- Turn linking on. You’ll need to do this for each view you want Google Ads data for within the property.
- If you haven’t enabled auto-tagging in your Google Accounts and would like to, go to “Advanced settings > Leave my auto-tagging settings as they are.”
- Finally, click “Link Accounts!”
And there you have it! In just a few short steps, you’ll have your Google Analytics and Google Ads accounts linked. Then, you’ll be ready to track your success!
Some of the most common metrics to keep an eye on include click-through rate, cost-per-click, and conversion rate. We covered the definitions for click-through rate and cost-per-click earlier, but not the fact Google Ad Grants requires nonprofits to maintain 5% CTR for your account.
This doesn’t mean that every single ad has to have a click-thru rate of 5% or higher. That just has to be the average click-through rate for your entire account.
If your click-thru rate drops below 5%, you’ll want to review your keywords and ads to see which are underperforming. You’ll want to replace underperforming keywords with new ones. You’ll also want to periodically try out new versions of your ads to see if you can make improvements.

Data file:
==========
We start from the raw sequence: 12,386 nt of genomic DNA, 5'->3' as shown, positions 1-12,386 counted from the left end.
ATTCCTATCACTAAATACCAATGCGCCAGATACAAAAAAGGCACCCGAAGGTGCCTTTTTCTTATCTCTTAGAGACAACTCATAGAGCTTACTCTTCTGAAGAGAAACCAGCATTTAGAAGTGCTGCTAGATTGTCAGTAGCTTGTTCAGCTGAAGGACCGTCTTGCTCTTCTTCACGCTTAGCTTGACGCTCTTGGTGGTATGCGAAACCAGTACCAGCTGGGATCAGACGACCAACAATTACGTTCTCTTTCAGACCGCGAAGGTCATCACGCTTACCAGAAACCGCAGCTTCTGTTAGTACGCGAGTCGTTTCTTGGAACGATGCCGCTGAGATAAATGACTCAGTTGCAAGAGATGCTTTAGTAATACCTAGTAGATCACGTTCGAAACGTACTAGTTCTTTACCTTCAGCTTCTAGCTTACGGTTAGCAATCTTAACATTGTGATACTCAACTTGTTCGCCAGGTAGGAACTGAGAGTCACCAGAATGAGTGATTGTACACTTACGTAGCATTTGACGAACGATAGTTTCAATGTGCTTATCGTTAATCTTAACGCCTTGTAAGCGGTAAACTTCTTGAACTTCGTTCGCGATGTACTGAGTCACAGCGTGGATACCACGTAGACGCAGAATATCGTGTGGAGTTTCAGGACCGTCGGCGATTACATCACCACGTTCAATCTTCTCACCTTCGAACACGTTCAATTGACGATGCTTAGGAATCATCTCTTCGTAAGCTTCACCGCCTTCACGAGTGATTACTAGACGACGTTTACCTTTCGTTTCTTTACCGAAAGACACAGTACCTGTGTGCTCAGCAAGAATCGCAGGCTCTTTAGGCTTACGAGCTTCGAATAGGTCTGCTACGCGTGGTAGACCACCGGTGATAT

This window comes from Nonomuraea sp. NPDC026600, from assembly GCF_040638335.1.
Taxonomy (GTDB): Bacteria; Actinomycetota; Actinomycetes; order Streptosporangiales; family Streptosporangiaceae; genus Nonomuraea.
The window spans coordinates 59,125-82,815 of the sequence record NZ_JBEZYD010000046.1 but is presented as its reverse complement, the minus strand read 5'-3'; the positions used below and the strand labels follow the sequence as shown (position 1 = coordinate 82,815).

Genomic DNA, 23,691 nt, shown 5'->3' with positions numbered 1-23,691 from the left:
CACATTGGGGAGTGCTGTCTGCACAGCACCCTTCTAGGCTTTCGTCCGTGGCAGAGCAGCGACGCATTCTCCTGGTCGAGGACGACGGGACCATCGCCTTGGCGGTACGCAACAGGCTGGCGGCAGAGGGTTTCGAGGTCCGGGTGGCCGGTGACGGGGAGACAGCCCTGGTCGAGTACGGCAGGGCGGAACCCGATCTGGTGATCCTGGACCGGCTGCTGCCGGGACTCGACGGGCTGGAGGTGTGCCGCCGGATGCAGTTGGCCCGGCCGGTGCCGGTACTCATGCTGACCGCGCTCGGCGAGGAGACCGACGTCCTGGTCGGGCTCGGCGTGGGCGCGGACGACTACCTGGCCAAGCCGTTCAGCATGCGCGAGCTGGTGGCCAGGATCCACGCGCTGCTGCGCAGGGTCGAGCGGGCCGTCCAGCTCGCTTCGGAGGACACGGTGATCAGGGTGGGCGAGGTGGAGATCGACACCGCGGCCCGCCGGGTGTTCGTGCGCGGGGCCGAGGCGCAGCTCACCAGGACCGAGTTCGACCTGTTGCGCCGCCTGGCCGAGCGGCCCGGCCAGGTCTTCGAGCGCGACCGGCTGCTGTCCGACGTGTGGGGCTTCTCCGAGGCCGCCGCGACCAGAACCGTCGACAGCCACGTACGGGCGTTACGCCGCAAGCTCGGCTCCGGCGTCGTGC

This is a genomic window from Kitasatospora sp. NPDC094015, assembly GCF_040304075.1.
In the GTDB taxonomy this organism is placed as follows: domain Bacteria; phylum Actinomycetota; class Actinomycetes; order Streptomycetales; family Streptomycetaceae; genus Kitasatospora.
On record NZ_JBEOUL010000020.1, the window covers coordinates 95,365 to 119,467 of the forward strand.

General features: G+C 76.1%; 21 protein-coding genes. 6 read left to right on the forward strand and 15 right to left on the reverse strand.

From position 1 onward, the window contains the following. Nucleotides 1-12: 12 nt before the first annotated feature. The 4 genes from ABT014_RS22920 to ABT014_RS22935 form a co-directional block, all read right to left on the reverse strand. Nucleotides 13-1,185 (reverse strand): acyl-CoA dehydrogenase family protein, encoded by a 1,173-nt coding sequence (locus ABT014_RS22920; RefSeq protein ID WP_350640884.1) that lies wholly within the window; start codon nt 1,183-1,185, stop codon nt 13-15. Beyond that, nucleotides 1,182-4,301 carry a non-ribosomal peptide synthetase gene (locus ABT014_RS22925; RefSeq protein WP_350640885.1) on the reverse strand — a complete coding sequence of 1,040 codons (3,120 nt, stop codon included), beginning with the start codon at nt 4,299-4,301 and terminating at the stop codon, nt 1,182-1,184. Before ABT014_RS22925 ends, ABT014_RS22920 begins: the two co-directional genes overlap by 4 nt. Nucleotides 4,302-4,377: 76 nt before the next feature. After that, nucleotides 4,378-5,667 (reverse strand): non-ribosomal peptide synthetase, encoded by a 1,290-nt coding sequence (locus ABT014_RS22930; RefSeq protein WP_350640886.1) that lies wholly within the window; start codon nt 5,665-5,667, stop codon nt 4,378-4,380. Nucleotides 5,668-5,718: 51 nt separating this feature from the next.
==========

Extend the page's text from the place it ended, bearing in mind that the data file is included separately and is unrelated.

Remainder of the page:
Conversion rate and cost-per-conversion
Next, you’ll want to keep an eye on your conversion rate and cost-per-conversion. A conversion happens when a viewer interacts with your ad then takes some further action that you’ve guided them to. That action can be anything from making a phone call or filling out a donation form. For events, you may consider an event registration as a conversion. Realistically, what you consider an effective conversion will be directly related to your call-to-action.
You can determine your conversion rate, then, by dividing the total number of conversions by the number of ad interactions.
Once you know what’s working for you, you can start setting goals for improvement! SMART goals must be specific, measurable, attainable, realistic, and time bound. Knowing the industry standards is great. That said, basing your goals on your metrics will help you create a more realistic growth strategy.
While Google Ad Grants for nonprofits is just one of many valuable tools you can use! If you’re looking for other resources to help your nonprofit and your fundraising program grow, we invite you to check out the following resources:
- The Busy Fundraiser’s Guide to Multi-Channel Event Marketing
- Year-End Giving Marketing Guide
- eBook: Marketing Your Peer-to-Peer Fundraising Event